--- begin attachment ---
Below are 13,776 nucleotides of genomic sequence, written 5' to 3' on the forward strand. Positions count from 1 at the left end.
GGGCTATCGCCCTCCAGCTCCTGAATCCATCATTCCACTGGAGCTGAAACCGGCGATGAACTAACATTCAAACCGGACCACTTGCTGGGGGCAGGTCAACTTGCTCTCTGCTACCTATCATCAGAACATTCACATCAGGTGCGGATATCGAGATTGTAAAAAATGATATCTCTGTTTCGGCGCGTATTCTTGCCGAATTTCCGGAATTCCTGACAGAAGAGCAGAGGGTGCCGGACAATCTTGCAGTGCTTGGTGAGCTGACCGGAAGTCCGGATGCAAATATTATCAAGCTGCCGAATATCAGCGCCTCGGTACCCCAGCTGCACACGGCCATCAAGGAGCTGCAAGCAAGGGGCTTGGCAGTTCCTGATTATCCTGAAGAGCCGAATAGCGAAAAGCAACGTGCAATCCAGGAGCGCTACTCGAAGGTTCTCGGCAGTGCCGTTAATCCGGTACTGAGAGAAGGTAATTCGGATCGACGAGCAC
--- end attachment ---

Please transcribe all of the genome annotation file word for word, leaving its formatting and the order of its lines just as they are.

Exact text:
Below are 13,776 nucleotides of genomic sequence, written 5' to 3' on the forward strand. Positions count from 1 at the left end.
GGGCTATCGCCCTCCAGCTCCTGAATCCATCATTCCACTGGAGCTGAAACCGGCGATGAACTAACATTCAAACCGGACCACTTGCTGGGGGCAGGTCAACTTGCTCTCTGCTACCTATCATCAGAACATTCACATCAGGTGCGGATATCGAGATTGTAAAAAATGATATCTCTGTTTCGGCGCGTATTCTTGCCGAATTTCCGGAATTCCTGACAGAAGAGCAGAGGGTGCCGGACAATCTTGCAGTGCTTGGTGAGCTGACCGGAAGTCCGGATGCAAATATTATCAAGCTGCCGAATATCAGCGCCTCGGTACCCCAGCTGCACACGGCCATCAAGGAGCTGCAAGCAAGGGGCTTGGCAGTTCCTGATTATCCTGAAGAGCCGAATAGCGAAAAGCAACGTGCAATCCAGGAGCGCTACTCGAAGGTTCTCGGCAGTGCCGTTAATCCGGTACTGAGAGAAGGTAATTCGGATCGACGAGCAC